Years ago my husband and I went to Poland to find the graves of our ancestors.  It was coincidence that all of our grandparents came from the area near Bialystok so we were able to hire a driver and visit the towns they had lived in and search out the Jewish cemeteries.  We found no one and nothing.  Somewhere they lie since they were all buried before the Shoah but the remnants of the towns they lived in got us to the cemeteries but not to the graves we sought. What we did learn was that my maternal grandmother, Peshka, who had come from Augustow, a Polish resort town, may have been influenced by her childhood to open a Catskills hotel herself.  And that the shul Zayda attended as a boy was now a movie theater.  No Jews live in any of those towns today.  Suffice to say,.

My parents, both of whom reached old age, are buried in the old Herzliya Cemetery.  A few years ago a new replacement Herzliya Cemetery was opened and one can only hope that the remarkable standards of loving care will continue on the other side of Ha Rav Kuk Street.  The old cemetery is as much a place of the living as of the dead.  People are always there even if there is no funeral or sheloshim ceremony.  It’s often in the neighborhood of family members, near their homes, so it’s not a big appointment only deal to pop in and visit.  The stones are often creative.  One, of a too young boy, has a basketball hoop attached. Others show the spirit of Israel, the kibbutz galuyot, ingathering of exiles. From the stones’ etchings you can tell where these Jews wandered before their final rest in the holy soil of Eretz Yisrael.  Different customs, brought from the diaspora.  Different names.  Different alphabets and languages. And all sadly protected by the souls of the many many graves in the military section.  Mainly young men who died to ensure that Eretz Yisrael, with its cemeteries, and its vibrant cities and towns for those yet living, will remain a holy Jewish place.

Soon my husband and I will visit my parents graves.  We will walk down a neat path, almost to the rear wall of the cemetery.  Then we will turn left, greeting the graves of those we have passed so often as if they were our friends.  We will, yet again, see their ages and be saddened by the youth of some and then moved at my parents’, especially my father’s longevity.  He, who never doctored, and smoked cigars for at least 70 years, and ate liver and numerous other unhealthy delights, died in his prime at almost 98!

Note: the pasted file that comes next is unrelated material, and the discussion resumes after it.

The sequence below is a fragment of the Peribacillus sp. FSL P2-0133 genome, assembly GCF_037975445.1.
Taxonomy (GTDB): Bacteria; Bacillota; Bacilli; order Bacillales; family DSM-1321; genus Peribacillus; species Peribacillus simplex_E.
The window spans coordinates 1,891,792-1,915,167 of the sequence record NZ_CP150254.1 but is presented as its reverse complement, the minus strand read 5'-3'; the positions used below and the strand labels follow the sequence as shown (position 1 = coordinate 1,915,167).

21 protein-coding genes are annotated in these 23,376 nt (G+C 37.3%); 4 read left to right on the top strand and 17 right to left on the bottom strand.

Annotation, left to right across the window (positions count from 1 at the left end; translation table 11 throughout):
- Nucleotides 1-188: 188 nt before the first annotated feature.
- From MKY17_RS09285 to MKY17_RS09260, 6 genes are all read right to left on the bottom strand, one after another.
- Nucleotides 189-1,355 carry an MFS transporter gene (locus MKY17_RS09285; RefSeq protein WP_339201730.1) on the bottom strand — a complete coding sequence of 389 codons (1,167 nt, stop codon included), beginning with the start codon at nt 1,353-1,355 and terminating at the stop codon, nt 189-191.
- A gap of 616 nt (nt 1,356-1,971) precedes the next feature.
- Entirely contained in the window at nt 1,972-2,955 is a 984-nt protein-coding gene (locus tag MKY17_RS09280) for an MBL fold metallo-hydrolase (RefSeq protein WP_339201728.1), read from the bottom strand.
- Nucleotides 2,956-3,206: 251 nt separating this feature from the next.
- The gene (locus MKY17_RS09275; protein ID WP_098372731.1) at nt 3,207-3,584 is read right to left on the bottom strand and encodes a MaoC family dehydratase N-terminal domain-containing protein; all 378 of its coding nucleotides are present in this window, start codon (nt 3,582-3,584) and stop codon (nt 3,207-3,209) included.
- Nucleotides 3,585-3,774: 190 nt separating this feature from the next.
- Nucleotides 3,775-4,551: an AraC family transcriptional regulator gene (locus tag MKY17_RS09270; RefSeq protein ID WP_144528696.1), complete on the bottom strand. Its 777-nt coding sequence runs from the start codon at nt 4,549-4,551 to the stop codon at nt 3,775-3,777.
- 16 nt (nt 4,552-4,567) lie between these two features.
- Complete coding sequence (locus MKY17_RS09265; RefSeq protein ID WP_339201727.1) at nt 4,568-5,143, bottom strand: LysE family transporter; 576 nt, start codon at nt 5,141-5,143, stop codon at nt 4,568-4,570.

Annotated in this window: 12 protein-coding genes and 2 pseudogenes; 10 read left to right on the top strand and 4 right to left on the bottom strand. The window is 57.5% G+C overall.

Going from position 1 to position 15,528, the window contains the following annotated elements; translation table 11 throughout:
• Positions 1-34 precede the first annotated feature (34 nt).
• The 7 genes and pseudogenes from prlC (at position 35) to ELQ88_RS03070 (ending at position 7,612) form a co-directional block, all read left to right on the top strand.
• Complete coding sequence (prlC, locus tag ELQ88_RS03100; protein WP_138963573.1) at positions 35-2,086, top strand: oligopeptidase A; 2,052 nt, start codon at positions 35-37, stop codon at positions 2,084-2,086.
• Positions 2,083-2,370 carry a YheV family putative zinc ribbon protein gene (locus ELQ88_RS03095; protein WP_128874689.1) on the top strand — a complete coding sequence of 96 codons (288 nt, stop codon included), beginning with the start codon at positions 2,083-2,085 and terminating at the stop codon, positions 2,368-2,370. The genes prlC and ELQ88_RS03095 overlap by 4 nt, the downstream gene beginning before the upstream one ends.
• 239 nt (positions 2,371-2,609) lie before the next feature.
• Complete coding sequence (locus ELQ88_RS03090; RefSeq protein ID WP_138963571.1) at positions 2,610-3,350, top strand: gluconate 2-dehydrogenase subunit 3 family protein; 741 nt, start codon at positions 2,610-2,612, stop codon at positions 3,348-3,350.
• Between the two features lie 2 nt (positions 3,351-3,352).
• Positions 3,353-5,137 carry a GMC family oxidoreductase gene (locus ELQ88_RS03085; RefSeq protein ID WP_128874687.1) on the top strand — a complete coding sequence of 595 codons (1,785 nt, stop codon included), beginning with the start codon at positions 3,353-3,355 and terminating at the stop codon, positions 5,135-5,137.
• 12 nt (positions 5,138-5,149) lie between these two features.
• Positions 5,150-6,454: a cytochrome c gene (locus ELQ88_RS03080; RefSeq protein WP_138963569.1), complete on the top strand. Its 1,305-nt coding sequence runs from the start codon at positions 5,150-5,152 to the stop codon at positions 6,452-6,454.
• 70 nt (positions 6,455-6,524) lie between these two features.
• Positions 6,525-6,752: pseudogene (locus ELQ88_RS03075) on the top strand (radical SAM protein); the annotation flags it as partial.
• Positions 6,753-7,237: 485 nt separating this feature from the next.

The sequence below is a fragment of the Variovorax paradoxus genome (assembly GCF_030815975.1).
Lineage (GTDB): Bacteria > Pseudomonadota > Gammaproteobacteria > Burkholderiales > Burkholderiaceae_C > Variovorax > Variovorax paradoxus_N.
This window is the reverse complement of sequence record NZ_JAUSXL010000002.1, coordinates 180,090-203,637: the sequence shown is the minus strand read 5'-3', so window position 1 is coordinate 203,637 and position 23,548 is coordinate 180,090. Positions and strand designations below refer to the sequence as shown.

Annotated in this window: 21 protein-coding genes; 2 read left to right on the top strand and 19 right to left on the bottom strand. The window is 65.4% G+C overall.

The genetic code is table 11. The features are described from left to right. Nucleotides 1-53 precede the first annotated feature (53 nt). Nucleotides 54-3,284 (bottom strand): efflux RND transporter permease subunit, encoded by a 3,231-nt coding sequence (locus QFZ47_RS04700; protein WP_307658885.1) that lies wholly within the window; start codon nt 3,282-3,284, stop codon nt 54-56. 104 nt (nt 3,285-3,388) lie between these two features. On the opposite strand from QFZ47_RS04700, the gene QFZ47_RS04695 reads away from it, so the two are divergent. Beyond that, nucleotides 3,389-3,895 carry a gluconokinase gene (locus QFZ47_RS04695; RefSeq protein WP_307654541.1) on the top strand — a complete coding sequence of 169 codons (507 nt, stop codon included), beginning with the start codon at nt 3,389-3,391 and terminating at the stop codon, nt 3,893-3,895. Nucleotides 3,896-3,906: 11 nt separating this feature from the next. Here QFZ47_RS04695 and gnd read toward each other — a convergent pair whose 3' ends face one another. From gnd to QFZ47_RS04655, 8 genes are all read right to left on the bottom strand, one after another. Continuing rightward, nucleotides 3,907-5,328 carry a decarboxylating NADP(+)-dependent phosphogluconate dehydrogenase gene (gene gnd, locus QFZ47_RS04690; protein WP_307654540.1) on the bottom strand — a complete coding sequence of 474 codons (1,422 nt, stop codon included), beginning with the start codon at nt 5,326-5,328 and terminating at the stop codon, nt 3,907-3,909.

We will go to their graves because we have news for them.  We always go to share news, happy or otherwise.  I don’t believe they hear us.  I’m not so mystical.  But, then again, maybe they do.  And, if they do, I need to tell them that my husband and I have become great-grandparents to a young, very very young, man called Noam Yair.  And that he was given the name Noam because he is so pleasant.  How they would have celebrated with us, and with their very own first great-grandchild Eitan, the new father, and with their very own first grandchild, Amy, the new grandmother.  They would wish good health and long lives to all of their descendants and they would have rejoiced.  As do we.

About the Author
Rosanne Skopp is a wife, mother of four, grandmother of fourteen, and great-grandmother of two. She is a graduate of Rutgers University and travels back and forth between homes in New Jersey and Israel. She is currently writing a family history.